WHY ADVOCACY? Perhaps it was being the youngest of four, the daughter of an Episcopal minister who although he lost the use of his arms and hands through a neurological disease, never turned away from an opportunity to help someone in need. Add to that his being a sculptor, musician, theatre practitioner and art professor prior to his diagnosis, and one could surmise that this would have something to do with my being a passionate advocate for the arts, and for using the arts in advocacy for those less fortunate.
MAKING SOMETHING OUT OF NOTHING. Because I’m a freelancer, much of my advocacy has been done without the benefit of an organization backing or funding my projects. Even when I have had organizational backing, resources have been slim. This has not deterred me from attempting a big project, in fact, the challenge becomes more tasty.
INFLUENCES. I often mention my parents Emma Jane and Billy Mac McDermott when I’m asked about my life’s interests. As we live and grow, the processing never stops. In some ways maybe it accelerates. I have noticed more and more the awareness of my parents’ influence.
I grew up in a family where creating something from nothing, and being involved in the arts, as well as helping others, was the best that you could do. “If you can’t do it right, don’t do it at all”, and “Do unto others as you would have them do unto you”, were the mottos in my family.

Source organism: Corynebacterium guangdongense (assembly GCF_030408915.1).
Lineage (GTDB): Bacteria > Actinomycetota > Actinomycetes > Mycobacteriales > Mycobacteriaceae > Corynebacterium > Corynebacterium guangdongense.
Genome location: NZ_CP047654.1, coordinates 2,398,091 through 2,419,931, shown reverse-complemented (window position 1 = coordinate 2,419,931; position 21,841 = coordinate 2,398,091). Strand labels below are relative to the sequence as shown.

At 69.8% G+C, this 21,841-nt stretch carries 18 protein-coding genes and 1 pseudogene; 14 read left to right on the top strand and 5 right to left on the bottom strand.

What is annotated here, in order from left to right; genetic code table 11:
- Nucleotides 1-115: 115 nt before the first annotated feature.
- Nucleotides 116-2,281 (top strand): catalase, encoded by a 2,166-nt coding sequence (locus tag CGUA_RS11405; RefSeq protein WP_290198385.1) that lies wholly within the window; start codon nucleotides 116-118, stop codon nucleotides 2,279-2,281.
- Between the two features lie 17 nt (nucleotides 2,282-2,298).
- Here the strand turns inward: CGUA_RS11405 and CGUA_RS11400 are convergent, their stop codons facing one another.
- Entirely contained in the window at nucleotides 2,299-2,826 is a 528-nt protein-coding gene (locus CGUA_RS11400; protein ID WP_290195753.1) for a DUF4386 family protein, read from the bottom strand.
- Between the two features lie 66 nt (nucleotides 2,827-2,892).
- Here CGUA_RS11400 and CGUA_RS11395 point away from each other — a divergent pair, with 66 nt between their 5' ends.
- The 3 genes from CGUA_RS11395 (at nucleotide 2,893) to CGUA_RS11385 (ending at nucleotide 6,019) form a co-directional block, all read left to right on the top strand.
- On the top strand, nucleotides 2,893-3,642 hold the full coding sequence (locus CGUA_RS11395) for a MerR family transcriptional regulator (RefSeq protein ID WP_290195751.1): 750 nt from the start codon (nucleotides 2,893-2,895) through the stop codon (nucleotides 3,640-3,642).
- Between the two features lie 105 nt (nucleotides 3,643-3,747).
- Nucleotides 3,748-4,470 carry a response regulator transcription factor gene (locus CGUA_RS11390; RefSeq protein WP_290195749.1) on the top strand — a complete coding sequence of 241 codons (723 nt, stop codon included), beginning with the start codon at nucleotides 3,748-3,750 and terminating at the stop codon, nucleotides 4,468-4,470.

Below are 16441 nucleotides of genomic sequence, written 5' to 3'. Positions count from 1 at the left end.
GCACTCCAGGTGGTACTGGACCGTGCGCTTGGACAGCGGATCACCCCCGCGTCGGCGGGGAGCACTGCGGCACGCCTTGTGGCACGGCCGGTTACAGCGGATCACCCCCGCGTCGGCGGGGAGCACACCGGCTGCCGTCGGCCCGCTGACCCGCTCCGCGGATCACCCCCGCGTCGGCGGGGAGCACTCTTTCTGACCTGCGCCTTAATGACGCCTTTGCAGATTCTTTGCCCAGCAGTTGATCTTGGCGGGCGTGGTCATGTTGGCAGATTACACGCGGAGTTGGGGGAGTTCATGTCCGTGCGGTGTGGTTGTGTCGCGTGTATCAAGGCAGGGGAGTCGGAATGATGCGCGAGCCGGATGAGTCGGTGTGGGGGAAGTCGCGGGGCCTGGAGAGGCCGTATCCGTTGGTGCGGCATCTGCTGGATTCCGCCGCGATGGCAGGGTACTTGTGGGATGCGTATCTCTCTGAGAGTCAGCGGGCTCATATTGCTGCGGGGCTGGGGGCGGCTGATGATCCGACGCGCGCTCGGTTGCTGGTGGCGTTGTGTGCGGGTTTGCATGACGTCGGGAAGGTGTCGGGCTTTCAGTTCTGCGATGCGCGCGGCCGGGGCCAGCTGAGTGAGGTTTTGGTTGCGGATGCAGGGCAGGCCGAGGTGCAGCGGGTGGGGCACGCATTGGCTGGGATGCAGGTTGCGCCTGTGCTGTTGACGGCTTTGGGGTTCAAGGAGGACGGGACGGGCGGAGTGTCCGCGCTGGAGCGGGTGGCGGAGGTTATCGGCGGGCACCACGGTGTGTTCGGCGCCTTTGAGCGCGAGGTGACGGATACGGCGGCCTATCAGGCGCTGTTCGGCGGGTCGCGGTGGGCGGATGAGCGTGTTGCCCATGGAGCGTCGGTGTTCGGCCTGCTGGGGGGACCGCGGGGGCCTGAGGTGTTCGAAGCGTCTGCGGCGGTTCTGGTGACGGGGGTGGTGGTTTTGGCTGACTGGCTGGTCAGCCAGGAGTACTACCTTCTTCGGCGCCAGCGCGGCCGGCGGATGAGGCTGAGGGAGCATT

My oldest sister Lola trained to be a ballerina, but at age 18 she suffered a slip disc that when operated on, disintegrated. She had to give up an appointment to the Winnipeg Ballet, and wear a back brace for the rest of her life. However, she is without bitterness, and used her training to pursue a Dance/Drama degree to integrate arts into the classroom. My other sister Julie was a music major who has taught voice and piano. My brother Bill, talented in visual arts and music, went on to be a building contractor, carpenter, and later master dive instructor and rescuer.
And my Mom. She was an Angel on Earth whose home became home to so many without family to love them. Complete strangers often commented on the power of her smile to lift their spirits. Vocationally, she was an English teacher. After WWII she taught GI’s. They were so impressed with her civic sensibility, knowledge of current events, law, and passion for those less fortunate that they convinced her to run for the House of Representatives in South Carolina, where she was elected in 1953 running on a platform of nursing home reform. She was the first mother to be in that office . Later, she was a college administrator, regional director for the American Lung Association of Virginia, and in her 70’s, appointed to North Carolina’s Commission on Aging by the governor. All this among other pursuits. She wanted to be a lawyer, and actually started law school in her 50’s, but my father’s increasing independence due to his ailment forced her to have to abandon that pursuit. Creatively—she was a master seamstress who started sewing at age 9, making clothes for a neighbor. She made my wedding dress, and costume for my one woman play, “O’Keeffe!”. And yet, there is more. Mom, “E.J.”, was born with a talent to warble. It was not a whistle. Somehow, she had an embouchure that invited harmonics. She had perfect pitch. “Back in the day”, before my Dad lost the use of his arms, he would accompany her on the viola. As you can see, I am a big fan.